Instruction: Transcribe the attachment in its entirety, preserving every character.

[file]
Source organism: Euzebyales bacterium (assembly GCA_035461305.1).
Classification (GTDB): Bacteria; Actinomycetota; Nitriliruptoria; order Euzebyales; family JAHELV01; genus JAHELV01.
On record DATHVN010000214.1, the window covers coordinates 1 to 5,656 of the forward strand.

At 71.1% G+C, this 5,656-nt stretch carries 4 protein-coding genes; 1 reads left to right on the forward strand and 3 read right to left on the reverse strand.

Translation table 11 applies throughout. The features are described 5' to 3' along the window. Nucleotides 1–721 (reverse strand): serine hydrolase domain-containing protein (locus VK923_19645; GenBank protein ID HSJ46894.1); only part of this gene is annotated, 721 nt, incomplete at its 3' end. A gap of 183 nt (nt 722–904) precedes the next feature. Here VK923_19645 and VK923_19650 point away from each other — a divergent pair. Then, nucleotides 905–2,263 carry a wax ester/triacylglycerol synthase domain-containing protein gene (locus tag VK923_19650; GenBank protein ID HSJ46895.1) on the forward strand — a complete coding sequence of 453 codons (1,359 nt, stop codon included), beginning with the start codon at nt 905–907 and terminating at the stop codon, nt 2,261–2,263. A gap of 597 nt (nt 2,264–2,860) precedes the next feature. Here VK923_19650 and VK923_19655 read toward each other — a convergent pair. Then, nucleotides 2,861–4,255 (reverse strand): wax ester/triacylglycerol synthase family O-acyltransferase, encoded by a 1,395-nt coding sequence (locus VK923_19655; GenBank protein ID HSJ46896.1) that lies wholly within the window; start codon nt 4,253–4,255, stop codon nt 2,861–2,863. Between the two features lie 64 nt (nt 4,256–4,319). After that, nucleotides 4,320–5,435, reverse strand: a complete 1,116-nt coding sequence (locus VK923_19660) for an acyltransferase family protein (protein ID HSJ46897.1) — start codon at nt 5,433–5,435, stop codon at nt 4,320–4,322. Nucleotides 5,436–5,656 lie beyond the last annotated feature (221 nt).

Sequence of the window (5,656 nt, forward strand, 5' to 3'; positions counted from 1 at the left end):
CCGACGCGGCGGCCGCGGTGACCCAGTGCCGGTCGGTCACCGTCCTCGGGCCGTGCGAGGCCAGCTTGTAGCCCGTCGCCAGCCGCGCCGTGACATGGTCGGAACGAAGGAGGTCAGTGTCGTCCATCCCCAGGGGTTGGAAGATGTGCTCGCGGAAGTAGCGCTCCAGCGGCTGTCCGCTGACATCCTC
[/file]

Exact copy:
Source organism: Euzebyales bacterium (assembly GCA_035461305.1).
Classification (GTDB): Bacteria; Actinomycetota; Nitriliruptoria; order Euzebyales; family JAHELV01; genus JAHELV01.
On record DATHVN010000214.1, the window covers coordinates 1 to 5,656 of the forward strand.

At 71.1% G+C, this 5,656-nt stretch carries 4 protein-coding genes; 1 reads left to right on the forward strand and 3 read right to left on the reverse strand.

Translation table 11 applies throughout. The features are described 5' to 3' along the window. Nucleotides 1–721 (reverse strand): serine hydrolase domain-containing protein (locus VK923_19645; GenBank protein ID HSJ46894.1); only part of this gene is annotated, 721 nt, incomplete at its 3' end. A gap of 183 nt (nt 722–904) precedes the next feature. Here VK923_19645 and VK923_19650 point away from each other — a divergent pair. Then, nucleotides 905–2,263 carry a wax ester/triacylglycerol synthase domain-containing protein gene (locus tag VK923_19650; GenBank protein ID HSJ46895.1) on the forward strand — a complete coding sequence of 453 codons (1,359 nt, stop codon included), beginning with the start codon at nt 905–907 and terminating at the stop codon, nt 2,261–2,263. A gap of 597 nt (nt 2,264–2,860) precedes the next feature. Here VK923_19650 and VK923_19655 read toward each other — a convergent pair. Then, nucleotides 2,861–4,255 (reverse strand): wax ester/triacylglycerol synthase family O-acyltransferase, encoded by a 1,395-nt coding sequence (locus VK923_19655; GenBank protein ID HSJ46896.1) that lies wholly within the window; start codon nt 4,253–4,255, stop codon nt 2,861–2,863. Between the two features lie 64 nt (nt 4,256–4,319). After that, nucleotides 4,320–5,435, reverse strand: a complete 1,116-nt coding sequence (locus VK923_19660) for an acyltransferase family protein (protein ID HSJ46897.1) — start codon at nt 5,433–5,435, stop codon at nt 4,320–4,322. Nucleotides 5,436–5,656 lie beyond the last annotated feature (221 nt).

Sequence of the window (5,656 nt, forward strand, 5' to 3'; positions counted from 1 at the left end):
CCGACGCGGCGGCCGCGGTGACCCAGTGCCGGTCGGTCACCGTCCTCGGGCCGTGCGAGGCCAGCTTGTAGCCCGTCGCCAGCCGCGCCGTGACATGGTCGGAACGAAGGAGGTCAGTGTCGTCCATCCCCAGGGGTTGGAAGATGTGCTCGCGGAAGTAGCGCTCCAGCGGCTGTCCGCTGACATCCTC